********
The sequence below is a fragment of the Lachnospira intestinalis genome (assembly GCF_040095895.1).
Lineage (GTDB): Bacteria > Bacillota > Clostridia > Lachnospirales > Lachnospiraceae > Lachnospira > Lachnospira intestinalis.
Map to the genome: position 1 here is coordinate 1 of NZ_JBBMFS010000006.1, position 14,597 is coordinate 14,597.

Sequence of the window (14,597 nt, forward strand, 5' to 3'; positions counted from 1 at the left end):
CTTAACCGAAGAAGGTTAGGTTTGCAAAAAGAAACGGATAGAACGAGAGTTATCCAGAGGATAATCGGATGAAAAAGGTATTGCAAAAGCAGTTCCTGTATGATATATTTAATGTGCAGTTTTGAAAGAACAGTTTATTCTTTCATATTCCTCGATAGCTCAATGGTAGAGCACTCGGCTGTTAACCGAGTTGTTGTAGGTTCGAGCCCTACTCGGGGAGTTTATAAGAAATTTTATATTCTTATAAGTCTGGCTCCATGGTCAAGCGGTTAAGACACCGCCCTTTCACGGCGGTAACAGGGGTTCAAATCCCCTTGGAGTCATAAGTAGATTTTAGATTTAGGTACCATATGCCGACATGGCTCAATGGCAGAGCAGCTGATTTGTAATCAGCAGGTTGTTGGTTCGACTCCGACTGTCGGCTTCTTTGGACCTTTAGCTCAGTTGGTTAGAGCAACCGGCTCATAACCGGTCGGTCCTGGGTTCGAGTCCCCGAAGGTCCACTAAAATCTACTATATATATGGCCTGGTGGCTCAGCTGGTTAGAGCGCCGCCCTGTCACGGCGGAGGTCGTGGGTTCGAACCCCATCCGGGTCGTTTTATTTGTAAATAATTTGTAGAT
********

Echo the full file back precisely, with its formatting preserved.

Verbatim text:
The sequence below is a fragment of the Lachnospira intestinalis genome (assembly GCF_040095895.1).
Lineage (GTDB): Bacteria > Bacillota > Clostridia > Lachnospirales > Lachnospiraceae > Lachnospira > Lachnospira intestinalis.
Map to the genome: position 1 here is coordinate 1 of NZ_JBBMFS010000006.1, position 14,597 is coordinate 14,597.

Sequence of the window (14,597 nt, forward strand, 5' to 3'; positions counted from 1 at the left end):
CTTAACCGAAGAAGGTTAGGTTTGCAAAAAGAAACGGATAGAACGAGAGTTATCCAGAGGATAATCGGATGAAAAAGGTATTGCAAAAGCAGTTCCTGTATGATATATTTAATGTGCAGTTTTGAAAGAACAGTTTATTCTTTCATATTCCTCGATAGCTCAATGGTAGAGCACTCGGCTGTTAACCGAGTTGTTGTAGGTTCGAGCCCTACTCGGGGAGTTTATAAGAAATTTTATATTCTTATAAGTCTGGCTCCATGGTCAAGCGGTTAAGACACCGCCCTTTCACGGCGGTAACAGGGGTTCAAATCCCCTTGGAGTCATAAGTAGATTTTAGATTTAGGTACCATATGCCGACATGGCTCAATGGCAGAGCAGCTGATTTGTAATCAGCAGGTTGTTGGTTCGACTCCGACTGTCGGCTTCTTTGGACCTTTAGCTCAGTTGGTTAGAGCAACCGGCTCATAACCGGTCGGTCCTGGGTTCGAGTCCCCGAAGGTCCACTAAAATCTACTATATATATGGCCTGGTGGCTCAGCTGGTTAGAGCGCCGCCCTGTCACGGCGGAGGTCGTGGGTTCGAACCCCATCCGGGTCGTTTTATTTGTAAATAATTTGTAGAT